Since the recession there have been some fantastic pop-up spaces filling in the gaps where other institutions once existed. For example, Daylight’s book launch was held at 25CPWwhich was once a Gristedes supermarket. This massive space had trouble finding commercial renters and, for the last 18 months, has hosted a number of interesting exhibitions, launches and fundraisers. Just last month I stopped by 25CPW for the launch of the second edition of Swipe Magazine featuring the artwork of Met Museum guards. Other notable efforts include the XInitiative which appeared in the former DIA space on 22nd street, Boffo, and No Longer Empty. Some shows spring up in alleys and warehouses and are torn down just as quickly - check out some of the activities in Bushwick. On a final note there have been successful attempts to make art collecting more accessible notably Jen Bekman’s 20x200.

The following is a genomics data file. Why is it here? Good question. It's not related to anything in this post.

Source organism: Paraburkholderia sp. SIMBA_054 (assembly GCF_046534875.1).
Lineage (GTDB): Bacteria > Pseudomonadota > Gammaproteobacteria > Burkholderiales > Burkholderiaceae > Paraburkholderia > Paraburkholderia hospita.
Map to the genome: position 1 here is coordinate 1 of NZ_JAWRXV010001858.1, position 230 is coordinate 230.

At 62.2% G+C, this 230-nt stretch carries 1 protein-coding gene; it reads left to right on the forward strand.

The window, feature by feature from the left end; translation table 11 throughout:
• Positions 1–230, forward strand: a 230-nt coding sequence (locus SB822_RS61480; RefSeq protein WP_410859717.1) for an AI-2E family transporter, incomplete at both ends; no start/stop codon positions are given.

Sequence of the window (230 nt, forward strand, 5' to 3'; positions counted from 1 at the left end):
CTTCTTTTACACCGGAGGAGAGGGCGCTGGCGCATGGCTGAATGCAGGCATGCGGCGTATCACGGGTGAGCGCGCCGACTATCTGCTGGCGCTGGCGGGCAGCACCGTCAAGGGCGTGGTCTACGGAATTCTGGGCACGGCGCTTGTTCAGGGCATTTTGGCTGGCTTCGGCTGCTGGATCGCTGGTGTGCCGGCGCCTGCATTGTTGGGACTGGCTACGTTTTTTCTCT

While the landscape of contemporary photography is certainly shifting the creative responses (ie. emphas.is and pop-up spaces) have been inspiring. Living outside of the city are you less concerned with physical venues for exhibition? What is the arts community like in your neck of the woods?
Joerg: I don’t think the solution to art’s problems is to convert more people into collectors, aka consumers. I really don’t. At least for me that’s not what art is about. Art is about so much more, and having an “original print” in your house is only a small part of that. Art is about experiencing something.